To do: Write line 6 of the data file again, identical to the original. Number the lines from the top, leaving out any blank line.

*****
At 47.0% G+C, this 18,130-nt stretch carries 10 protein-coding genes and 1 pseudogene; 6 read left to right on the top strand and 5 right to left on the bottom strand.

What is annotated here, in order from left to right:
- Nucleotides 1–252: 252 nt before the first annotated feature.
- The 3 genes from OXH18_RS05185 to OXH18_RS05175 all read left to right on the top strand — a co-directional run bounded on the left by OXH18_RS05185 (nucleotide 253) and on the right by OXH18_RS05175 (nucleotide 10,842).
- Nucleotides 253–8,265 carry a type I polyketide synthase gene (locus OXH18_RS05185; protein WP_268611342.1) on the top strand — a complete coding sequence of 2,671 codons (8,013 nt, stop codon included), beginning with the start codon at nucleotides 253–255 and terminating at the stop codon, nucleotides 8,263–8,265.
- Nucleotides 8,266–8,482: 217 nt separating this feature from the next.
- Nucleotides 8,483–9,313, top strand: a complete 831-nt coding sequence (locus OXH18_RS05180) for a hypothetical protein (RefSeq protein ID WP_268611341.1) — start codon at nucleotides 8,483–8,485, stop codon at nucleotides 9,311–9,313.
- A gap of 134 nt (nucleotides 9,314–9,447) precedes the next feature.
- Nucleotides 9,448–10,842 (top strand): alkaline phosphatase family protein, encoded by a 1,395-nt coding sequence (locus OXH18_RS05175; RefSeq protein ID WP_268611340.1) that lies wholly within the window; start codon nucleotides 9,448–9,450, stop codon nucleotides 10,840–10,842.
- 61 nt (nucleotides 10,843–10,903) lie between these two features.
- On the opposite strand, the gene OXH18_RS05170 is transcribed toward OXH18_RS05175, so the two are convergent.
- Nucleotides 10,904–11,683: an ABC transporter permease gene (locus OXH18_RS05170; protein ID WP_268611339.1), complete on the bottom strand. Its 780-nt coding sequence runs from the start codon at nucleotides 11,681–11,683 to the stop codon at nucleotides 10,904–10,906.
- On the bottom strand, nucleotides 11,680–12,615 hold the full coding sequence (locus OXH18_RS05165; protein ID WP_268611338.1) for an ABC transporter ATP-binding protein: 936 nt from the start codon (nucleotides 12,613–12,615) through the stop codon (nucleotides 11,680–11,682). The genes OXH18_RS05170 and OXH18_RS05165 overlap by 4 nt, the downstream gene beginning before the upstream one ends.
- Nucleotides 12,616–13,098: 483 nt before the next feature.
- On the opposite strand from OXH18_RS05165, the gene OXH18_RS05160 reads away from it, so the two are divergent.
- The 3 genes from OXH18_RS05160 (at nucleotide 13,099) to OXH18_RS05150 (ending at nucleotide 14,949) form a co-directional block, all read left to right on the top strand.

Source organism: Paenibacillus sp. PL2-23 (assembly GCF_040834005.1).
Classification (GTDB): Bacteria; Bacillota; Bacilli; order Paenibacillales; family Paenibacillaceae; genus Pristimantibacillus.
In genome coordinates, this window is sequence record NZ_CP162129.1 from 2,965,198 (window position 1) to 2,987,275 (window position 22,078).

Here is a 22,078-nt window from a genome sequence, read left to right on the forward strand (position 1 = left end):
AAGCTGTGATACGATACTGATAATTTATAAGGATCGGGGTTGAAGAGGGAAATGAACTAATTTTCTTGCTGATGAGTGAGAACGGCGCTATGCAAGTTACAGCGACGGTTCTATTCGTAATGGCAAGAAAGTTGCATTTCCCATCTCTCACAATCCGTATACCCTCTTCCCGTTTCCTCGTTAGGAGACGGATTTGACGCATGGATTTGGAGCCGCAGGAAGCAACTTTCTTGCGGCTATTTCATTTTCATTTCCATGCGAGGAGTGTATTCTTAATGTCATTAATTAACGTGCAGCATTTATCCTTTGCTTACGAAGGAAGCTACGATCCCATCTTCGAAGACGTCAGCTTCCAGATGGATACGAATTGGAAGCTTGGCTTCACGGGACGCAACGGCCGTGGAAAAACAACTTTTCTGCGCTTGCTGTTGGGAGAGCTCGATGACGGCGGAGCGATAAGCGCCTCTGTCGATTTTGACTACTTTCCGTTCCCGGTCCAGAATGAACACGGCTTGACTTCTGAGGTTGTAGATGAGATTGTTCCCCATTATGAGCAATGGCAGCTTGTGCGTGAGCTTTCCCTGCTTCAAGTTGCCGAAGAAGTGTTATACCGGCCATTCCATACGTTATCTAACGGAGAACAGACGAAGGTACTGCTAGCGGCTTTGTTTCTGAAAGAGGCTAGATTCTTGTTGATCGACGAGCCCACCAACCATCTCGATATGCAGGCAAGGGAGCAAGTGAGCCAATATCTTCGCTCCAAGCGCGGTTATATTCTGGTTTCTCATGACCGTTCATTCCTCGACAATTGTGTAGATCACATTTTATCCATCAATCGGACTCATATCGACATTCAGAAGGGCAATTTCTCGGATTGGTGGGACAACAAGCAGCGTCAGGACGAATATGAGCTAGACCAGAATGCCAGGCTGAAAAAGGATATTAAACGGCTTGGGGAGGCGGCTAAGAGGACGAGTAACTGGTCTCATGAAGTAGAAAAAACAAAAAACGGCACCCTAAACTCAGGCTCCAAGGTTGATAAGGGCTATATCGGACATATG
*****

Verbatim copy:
- Nucleotides 8,266–8,482: 217 nt separating this feature from the next.